There’s a strange sensation that might occur beneath the forefoot that is frequently described as a feeling that the sock is scrunched up beneath the toes, but if you looked at it, it is not the sock. The feeling is frequently complained of and it is often puzzling to people with it and clinicians looking at it. Most likely the feeling or sensation is due to a problem with a ligament on the base of one or more of the metatarsophalangeal (toe) joints of the feet known as plantar plate dysfunction. Around each joint, there is a strong covering known as the joint capsule. Areas of each joint capsule are thicker and these are the ligaments which protect and stabilise the joints. Underneath the bottom of the metatarsophalangeal joints, that joint capsule is thicker to make what is known as the plantar plate. It’s possible to strain and even get a small tear in that plantar plate, which creates that experience of a sock which feels as though its bunched up beneath the toes.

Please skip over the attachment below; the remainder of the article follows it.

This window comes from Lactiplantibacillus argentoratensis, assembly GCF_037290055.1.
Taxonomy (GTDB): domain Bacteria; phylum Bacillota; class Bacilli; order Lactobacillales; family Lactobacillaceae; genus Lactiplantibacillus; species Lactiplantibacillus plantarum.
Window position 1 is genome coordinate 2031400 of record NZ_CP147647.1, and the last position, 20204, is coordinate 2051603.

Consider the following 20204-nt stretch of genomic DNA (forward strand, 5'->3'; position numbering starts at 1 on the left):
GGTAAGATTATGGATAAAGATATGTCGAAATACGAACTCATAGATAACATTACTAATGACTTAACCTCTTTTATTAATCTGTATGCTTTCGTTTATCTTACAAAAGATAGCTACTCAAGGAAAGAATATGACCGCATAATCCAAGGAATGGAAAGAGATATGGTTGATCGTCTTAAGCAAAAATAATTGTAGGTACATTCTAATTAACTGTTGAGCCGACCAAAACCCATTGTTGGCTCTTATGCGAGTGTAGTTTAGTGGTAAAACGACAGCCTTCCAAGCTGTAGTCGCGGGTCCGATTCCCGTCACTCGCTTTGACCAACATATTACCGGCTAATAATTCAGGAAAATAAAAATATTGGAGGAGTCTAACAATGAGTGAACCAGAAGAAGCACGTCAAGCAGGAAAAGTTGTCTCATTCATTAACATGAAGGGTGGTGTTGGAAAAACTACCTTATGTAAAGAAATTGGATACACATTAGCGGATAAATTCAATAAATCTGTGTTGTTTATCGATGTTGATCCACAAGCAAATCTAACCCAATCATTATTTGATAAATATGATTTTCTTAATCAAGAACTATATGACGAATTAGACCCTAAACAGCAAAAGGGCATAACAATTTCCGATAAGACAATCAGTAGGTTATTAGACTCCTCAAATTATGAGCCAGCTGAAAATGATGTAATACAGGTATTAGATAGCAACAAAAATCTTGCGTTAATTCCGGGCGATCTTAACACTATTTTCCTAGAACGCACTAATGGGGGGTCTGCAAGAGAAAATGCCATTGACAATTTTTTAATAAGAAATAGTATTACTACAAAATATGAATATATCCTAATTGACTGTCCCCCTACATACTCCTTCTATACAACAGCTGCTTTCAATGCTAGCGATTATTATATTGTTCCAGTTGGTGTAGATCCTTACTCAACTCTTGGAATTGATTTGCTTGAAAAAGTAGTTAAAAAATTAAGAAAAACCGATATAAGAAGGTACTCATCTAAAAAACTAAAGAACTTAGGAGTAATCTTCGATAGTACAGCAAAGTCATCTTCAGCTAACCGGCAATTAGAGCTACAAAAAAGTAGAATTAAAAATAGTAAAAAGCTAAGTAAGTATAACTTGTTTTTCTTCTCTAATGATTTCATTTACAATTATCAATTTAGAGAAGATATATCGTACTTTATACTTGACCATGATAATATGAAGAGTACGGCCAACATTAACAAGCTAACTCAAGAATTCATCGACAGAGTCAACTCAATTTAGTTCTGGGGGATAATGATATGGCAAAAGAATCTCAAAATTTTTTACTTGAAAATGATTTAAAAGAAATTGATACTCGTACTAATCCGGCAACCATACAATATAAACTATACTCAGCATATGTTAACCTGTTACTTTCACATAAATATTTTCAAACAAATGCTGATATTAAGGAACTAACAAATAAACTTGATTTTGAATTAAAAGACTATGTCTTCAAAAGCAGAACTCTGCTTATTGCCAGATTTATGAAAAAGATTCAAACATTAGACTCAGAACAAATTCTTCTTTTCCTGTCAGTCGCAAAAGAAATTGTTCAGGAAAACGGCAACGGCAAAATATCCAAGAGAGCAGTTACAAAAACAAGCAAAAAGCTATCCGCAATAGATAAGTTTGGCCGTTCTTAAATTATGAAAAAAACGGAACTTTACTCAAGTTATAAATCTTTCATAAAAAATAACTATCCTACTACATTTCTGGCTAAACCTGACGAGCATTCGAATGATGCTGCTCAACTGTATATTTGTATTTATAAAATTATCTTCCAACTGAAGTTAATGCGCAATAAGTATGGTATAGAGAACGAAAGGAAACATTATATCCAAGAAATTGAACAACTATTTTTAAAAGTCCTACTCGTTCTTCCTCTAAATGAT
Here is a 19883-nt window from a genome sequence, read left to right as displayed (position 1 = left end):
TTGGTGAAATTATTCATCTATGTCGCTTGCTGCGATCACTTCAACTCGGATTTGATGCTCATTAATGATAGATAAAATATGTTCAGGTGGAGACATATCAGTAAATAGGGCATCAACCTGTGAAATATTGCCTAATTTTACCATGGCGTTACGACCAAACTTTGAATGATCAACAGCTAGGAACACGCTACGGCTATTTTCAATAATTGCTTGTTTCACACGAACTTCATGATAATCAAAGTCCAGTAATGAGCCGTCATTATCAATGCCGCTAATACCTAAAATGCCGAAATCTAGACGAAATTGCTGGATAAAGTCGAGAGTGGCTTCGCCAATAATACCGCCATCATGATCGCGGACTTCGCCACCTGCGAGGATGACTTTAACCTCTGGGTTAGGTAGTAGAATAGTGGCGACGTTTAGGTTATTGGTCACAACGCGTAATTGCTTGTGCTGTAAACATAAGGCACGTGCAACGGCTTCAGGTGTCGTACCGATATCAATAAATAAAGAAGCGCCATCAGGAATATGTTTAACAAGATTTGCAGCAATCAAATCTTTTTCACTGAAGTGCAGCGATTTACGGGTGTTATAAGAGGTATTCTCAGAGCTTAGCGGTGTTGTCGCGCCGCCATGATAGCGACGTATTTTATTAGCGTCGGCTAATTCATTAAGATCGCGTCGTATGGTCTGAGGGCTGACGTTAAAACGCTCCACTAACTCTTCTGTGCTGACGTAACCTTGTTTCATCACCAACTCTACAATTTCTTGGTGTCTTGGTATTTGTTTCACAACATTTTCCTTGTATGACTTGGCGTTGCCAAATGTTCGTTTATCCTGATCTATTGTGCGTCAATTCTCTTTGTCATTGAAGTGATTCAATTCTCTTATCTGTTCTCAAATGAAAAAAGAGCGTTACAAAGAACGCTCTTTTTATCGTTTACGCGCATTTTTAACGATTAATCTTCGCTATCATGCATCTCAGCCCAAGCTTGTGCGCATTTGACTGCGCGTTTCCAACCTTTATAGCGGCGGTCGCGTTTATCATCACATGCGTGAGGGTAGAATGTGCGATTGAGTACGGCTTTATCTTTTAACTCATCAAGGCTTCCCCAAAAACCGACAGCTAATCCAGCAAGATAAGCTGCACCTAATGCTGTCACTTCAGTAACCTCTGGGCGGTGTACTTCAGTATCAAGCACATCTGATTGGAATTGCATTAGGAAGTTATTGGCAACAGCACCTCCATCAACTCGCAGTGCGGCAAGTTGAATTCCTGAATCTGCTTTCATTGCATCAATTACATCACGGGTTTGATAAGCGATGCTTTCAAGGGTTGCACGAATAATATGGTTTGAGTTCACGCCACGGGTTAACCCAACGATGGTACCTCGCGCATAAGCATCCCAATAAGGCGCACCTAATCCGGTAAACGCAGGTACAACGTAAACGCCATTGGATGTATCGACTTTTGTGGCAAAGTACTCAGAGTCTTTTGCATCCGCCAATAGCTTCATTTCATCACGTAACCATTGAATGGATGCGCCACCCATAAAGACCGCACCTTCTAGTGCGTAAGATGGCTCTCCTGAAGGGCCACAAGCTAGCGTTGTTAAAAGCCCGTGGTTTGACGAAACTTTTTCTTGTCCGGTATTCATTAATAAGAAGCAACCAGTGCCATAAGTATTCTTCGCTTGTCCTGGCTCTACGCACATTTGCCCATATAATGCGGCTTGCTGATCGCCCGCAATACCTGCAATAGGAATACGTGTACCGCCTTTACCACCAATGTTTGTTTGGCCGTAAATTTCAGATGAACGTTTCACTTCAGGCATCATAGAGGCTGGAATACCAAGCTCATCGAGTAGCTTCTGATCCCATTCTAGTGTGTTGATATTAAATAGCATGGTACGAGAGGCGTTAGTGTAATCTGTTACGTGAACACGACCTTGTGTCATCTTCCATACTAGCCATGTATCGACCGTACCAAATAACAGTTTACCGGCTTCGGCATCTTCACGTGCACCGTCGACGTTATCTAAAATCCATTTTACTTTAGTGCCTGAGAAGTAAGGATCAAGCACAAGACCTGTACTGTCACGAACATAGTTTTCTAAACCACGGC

Pain usually starts off slowly below the ball of the foot and might be preceded with that peculiar bunched sock sensation. The most common sign of plantar plate dysfunction is soreness on palpation of the vicinity of the plantar plate. An expert clinician can slowly move the joint in a manner to detect when the plantar plate is impaired. A conclusive diagnosis can be performed with a diagnostic ultrasound, however it is really obvious to a experienced clinician on assessment. Normally the primary treatment solutions are strapping to hold the toe directed down to ease the load on the ligament. A metatarsal pad can be commonly used to help in reducing the strain on the. This often helps most cases of plantar plate dysfunction and get rid of that odd experience of a scrunched up sock below the ball of the foot. If those conservative methods really don’t help, surgical repair of the partial or complete split of the plantar plate is frequently done.